And to think I used to swear by this pressing — specifically the 2000 Yen reissue, not the 1500 Yen original — another example of just how Wrong one can be.
We happily admit to our mistakes because we know that all this audio stuff and especially the search for Hot Stampers is a matter of trial and error. We do the trials; that’s how we avoid the kinds of errors most audiophiles and audiophile record dealers make when it comes to finding the best sounding records. Of course, being human we can’t help but make our share of mistakes. The difference is that we learn from them. We report the facts to the best of our ability every time out.
Every record gets a chance to show us what it’s made of, regardless of where it was made, who made it or why they made it. (Like anybody cares.)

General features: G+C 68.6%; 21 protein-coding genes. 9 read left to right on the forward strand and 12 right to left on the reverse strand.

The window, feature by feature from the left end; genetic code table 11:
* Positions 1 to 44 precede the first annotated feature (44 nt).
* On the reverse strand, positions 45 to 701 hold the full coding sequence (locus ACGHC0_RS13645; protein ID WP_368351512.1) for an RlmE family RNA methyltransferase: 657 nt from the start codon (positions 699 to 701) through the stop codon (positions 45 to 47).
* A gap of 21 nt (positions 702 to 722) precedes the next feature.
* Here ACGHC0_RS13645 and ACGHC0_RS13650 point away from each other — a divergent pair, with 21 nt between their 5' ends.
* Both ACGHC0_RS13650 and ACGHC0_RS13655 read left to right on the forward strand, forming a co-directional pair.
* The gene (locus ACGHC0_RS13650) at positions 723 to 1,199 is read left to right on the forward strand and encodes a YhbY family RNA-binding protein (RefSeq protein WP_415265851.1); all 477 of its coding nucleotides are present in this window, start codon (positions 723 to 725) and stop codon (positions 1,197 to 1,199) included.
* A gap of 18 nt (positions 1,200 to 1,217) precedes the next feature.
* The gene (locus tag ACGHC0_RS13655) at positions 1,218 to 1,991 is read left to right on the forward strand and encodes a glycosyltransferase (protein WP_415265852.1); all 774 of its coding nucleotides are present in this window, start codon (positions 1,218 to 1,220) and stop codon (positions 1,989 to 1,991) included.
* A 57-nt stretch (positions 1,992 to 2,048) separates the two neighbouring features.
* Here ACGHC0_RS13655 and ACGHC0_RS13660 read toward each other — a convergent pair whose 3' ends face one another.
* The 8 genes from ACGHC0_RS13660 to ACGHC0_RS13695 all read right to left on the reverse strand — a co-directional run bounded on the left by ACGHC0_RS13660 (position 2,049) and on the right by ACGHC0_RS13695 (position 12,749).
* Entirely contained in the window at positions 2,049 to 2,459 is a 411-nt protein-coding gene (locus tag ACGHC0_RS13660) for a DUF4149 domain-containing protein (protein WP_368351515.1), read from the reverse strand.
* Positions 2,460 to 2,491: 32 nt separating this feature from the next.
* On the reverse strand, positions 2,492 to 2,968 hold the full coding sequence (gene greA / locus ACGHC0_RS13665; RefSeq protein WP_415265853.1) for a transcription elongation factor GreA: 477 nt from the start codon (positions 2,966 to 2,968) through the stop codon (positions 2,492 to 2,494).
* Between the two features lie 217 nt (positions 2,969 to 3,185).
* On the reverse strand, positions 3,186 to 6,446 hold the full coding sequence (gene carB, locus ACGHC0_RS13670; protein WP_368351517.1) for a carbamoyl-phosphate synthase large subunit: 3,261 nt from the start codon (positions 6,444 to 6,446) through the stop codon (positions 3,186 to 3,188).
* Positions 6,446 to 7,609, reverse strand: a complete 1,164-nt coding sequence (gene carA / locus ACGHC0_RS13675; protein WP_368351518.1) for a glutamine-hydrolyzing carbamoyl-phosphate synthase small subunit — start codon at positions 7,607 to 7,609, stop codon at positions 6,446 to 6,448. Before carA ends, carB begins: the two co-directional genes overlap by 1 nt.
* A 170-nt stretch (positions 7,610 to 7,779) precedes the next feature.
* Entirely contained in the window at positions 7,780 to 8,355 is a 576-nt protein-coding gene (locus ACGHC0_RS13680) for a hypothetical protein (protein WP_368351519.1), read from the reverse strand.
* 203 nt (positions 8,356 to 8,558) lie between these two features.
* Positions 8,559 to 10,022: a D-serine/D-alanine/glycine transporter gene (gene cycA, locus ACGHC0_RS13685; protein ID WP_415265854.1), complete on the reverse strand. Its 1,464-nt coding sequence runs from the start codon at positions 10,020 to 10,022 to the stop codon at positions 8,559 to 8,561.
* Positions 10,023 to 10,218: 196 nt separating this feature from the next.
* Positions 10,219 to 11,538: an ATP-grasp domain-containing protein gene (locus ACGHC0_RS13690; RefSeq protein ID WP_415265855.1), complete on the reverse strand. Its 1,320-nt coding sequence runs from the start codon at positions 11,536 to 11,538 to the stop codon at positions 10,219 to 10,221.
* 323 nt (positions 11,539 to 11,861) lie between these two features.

If we used to like it and now we don’t, that’s what you will read in our commentary. Our obligation is to only one person: you, the listener. (Even better: you, the customer. Buy something already!)
On every shootout we do now, if the notes are more than six months old we toss them out. They mean nothing. Things have changed, radically, and that’s the way it should be. With each passing year you should be hearing more of everything in your favorite LPs. That’s the thrill of this hobby — those silly old records just keep getting better! (I wish someone could figure out how to make digital get better. They’ve had twenty five years and it still leaves me cold. You too I’m guessing.)